“I had run as long as I could,” Anderson said. “I hadn’t slept in three nights before that. When I finally gave in I slept like a baby.”

After ignoring God for years, the power and persistence of his Creator finally overtook Anderson, leading him to surrender his life to the ministry from his bunk on the military base.

“I just gave into the Lord,” Anderson said. “‘Whatever you want me to do, I’m willing to do,’ I told him.”
That was 1965.

Anderson enlisted in the Navy at 17 to serve in World War II after trying earlier to get in. Several years later he re-enlisted, this time in the Army, and went on to retire, but not before serving in combat once more—during the early Vietnam War.

After he returned home from Vietnam in the mid-1960s, Anderson began working nights to provide for his wife and children while he attended East Texas Baptist College (now East Texas Baptist University) in Marshall. The rigorous schedule battered his health, though, and God graciously called Anderson to serve as a pastor after three years at the school.

Anderson went on to pastor five churches, and it was during this phase of life that Anderson said he felt the blessing of living in the Lord’s will.

“The Lord just blessed our willingness,” Anderson said. “I loved every bit of it. I just try to do what the Lord wants me to do and he does the rest. When I was pastoring, I tried to be a pastor for the whole community, not just my church.”

After he retired from the pastorate, Anderson became a regular among supply preachers, filling pulpits and continuing in his service to the Lord. His work was far from winding down, though. He organized a group of retirees to travel the country building and restoring churches.

“We had a travel trailer and we were like gypsies,” Anderson said. “The churches would give us places to park our RVs and we would start from the ground up. We would give them three weeks of free labor. During that time we either built or assisted over 100 churches throughout the U.S.”

Often the churches would ask Anderson and his crew to stay for two or three days after the building projects were completed to have impromptu revival services.

Now, at 85 years old and several months beyond hip surgery, Anderson said he is ready for what the Lord has for him next.

“Right now I’ve been asking the Lord to lead me to a church to start pastoring again,” Anderson said.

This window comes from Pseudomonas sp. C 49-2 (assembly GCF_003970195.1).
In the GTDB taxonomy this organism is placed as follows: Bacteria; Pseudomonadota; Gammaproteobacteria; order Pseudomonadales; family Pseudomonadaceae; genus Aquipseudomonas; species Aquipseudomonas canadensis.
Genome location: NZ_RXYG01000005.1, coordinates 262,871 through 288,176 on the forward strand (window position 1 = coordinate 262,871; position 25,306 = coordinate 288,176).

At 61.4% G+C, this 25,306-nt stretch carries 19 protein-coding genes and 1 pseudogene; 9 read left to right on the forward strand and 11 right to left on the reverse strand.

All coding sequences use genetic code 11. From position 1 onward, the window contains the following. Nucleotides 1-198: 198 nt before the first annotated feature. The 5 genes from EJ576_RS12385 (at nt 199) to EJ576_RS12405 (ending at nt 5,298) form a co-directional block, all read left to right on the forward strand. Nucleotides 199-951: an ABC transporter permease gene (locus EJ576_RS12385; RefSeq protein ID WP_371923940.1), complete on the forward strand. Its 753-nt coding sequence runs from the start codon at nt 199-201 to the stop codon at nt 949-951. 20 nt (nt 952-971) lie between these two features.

Anderson’s pastor at First Baptist Church of Queen City, Mike Lovely, said when he has visited Anderson in the hospital in the past, the man is always ready to get right back to work—the Lord’s work.

“He will say, ‘As soon as I get on my feet I’ll be preaching.’ In fact, I think if they called him to preach today, he would,” Lovely said.

Lovely said the veteran-turned-preacher is “tough as a boot. He’s a pillar in our church without a doubt.”

Anderson, who has three grown children, remarried after his wife Bobbie died from breast cancer. He met Jackie, his second wife, in church and said she has been a blessing from the Lord.

“I’ll tell you, you can’t out-do the Lord,” Anderson said.

Outrunning him, Anderson said, is out of the question too. After trying to elude the Lord for years and finally losing that battle at Fort Hood, Anderson he would offer to anyone this advice: “If [you] feel like the Lord is telling you to do it, do it,” Anderson said. “You can’t run from God. He’ll get you and he will put you where he wants you.”

IMB training for reaching SE Asia peoples March 1-3 in Euless

EULESS—First Baptist Church of Euless will host a training event, March 1-3, for groups embracing an unreached, unengaged people group (UUPG) from Southeast Asia.

This International Mission Board event will provide training in how to effectively research and pray for UUPGs, casting vision for reaching a UUPG, strengthening your church's UUPG task force, training in field evangelism methods and reproducible discipleship, and identifying and witnessing to a UUPG in your hometown. Also, the event will help churches navigate the six-to-12-month window needed for 'field training' and visiting the UUPG on the field.

To register, visit